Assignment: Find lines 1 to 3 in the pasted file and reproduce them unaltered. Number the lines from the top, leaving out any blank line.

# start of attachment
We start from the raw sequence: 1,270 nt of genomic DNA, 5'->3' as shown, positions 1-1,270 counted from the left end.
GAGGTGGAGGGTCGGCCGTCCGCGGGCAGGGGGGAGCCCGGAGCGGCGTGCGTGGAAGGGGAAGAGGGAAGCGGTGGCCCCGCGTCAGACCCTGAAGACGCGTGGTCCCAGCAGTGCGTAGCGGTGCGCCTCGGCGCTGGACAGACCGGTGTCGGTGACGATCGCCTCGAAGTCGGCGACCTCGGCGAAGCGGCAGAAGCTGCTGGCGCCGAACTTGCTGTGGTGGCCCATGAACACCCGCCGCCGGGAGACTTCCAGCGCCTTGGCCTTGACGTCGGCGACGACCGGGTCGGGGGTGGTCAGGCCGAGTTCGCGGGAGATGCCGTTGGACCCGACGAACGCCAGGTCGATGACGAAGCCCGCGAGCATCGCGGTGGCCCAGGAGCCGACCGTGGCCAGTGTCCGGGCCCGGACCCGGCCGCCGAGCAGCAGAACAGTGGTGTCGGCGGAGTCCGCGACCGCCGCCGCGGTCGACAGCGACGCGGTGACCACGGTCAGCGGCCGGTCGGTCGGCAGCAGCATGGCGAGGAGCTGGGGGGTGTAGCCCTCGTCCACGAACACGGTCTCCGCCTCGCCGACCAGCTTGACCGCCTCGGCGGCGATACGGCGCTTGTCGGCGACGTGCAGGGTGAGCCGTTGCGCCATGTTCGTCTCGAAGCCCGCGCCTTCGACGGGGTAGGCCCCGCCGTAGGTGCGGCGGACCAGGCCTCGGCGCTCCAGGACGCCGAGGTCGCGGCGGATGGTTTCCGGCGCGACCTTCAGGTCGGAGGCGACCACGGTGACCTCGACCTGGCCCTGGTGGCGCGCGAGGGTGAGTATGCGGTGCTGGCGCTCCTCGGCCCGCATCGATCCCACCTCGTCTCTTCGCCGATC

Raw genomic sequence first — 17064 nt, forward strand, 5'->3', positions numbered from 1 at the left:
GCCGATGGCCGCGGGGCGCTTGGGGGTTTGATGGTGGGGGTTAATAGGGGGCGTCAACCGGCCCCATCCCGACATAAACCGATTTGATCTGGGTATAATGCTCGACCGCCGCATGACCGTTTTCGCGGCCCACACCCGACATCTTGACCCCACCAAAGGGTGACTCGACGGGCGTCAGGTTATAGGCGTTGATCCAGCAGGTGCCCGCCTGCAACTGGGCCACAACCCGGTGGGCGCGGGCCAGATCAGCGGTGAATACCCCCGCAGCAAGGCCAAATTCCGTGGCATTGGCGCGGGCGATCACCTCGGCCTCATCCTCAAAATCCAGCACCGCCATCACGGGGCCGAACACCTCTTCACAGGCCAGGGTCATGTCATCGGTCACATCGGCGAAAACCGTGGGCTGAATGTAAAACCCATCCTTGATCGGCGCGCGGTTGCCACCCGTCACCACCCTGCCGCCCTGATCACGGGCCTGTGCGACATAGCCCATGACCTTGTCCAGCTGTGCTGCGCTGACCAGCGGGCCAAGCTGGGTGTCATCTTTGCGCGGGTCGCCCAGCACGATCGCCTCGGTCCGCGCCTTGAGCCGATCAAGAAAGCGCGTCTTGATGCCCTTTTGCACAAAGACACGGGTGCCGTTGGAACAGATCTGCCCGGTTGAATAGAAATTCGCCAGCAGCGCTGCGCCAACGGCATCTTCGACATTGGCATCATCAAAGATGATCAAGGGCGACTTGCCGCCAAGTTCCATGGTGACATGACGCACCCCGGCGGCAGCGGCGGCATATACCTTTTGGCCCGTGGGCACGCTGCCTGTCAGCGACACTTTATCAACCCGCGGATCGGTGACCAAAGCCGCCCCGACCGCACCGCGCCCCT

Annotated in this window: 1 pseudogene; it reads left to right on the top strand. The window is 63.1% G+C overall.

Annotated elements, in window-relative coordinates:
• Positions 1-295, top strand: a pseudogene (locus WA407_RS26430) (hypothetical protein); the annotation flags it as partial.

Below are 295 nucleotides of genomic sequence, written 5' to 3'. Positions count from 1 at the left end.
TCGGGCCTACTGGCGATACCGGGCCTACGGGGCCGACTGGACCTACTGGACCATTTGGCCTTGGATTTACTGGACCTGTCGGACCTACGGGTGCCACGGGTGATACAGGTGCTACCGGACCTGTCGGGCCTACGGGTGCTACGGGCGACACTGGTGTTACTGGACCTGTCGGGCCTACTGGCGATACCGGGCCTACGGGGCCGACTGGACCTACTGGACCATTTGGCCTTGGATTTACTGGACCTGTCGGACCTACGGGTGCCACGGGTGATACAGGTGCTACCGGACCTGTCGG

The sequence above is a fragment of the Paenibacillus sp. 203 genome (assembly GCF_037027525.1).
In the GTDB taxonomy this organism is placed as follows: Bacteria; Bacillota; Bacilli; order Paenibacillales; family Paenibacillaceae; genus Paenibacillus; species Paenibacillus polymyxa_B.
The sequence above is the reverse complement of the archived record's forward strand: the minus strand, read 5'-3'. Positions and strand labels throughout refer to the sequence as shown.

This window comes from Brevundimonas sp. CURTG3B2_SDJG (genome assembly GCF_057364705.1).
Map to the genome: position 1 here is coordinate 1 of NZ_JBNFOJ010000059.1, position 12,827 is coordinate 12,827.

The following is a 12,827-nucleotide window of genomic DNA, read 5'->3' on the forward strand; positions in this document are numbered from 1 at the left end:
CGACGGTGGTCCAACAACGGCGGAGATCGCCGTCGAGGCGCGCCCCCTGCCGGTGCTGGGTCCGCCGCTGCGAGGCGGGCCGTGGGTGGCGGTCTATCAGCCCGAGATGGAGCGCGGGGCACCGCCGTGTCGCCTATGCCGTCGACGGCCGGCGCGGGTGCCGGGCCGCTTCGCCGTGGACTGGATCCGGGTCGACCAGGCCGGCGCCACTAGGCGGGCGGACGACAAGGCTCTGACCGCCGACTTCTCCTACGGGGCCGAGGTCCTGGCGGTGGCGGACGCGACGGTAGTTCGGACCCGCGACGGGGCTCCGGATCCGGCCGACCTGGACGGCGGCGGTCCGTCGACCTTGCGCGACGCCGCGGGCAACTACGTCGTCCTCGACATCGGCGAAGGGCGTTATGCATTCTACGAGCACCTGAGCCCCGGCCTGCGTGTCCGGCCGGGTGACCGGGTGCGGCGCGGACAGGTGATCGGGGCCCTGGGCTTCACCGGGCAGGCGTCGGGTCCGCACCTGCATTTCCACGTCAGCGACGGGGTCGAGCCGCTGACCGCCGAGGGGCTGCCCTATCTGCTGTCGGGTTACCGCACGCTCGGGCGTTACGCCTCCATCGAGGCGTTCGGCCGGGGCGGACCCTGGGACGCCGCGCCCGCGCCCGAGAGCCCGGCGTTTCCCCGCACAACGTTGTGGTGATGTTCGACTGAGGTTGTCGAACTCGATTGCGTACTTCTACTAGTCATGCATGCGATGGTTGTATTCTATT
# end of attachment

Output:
We start from the raw sequence: 1,270 nt of genomic DNA, 5'->3' as shown, positions 1-1,270 counted from the left end.
GAGGTGGAGGGTCGGCCGTCCGCGGGCAGGGGGGAGCCCGGAGCGGCGTGCGTGGAAGGGGAAGAGGGAAGCGGTGGCCCCGCGTCAGACCCTGAAGACGCGTGGTCCCAGCAGTGCGTAGCGGTGCGCCTCGGCGCTGGACAGACCGGTGTCGGTGACGATCGCCTCGAAGTCGGCGACCTCGGCGAAGCGGCAGAAGCTGCTGGCGCCGAACTTGCTGTGGTGGCCCATGAACACCCGCCGCCGGGAGACTTCCAGCGCCTTGGCCTTGACGTCGGCGACGACCGGGTCGGGGGTGGTCAGGCCGAGTTCGCGGGAGATGCCGTTGGACCCGACGAACGCCAGGTCGATGACGAAGCCCGCGAGCATCGCGGTGGCCCAGGAGCCGACCGTGGCCAGTGTCCGGGCCCGGACCCGGCCGCCGAGCAGCAGAACAGTGGTGTCGGCGGAGTCCGCGACCGCCGCCGCGGTCGACAGCGACGCGGTGACCACGGTCAGCGGCCGGTCGGTCGGCAGCAGCATGGCGAGGAGCTGGGGGGTGTAGCCCTCGTCCACGAACACGGTCTCCGCCTCGCCGACCAGCTTGACCGCCTCGGCGGCGATACGGCGCTTGTCGGCGACGTGCAGGGTGAGCCGTTGCGCCATGTTCGTCTCGAAGCCCGCGCCTTCGACGGGGTAGGCCCCGCCGTAGGTGCGGCGGACCAGGCCTCGGCGCTCCAGGACGCCGAGGTCGCGGCGGATGGTTTCCGGCGCGACCTTCAGGTCGGAGGCGACCACGGTGACCTCGACCTGGCCCTGGTGGCGCGCGAGGGTGAGTATGCGGTGCTGGCGCTCCTCGGCCCGCATCGATCCCACCTCGTCTCTTCGCCGATC

Raw genomic sequence first — 17064 nt, forward strand, 5'->3', positions numbered from 1 at the left: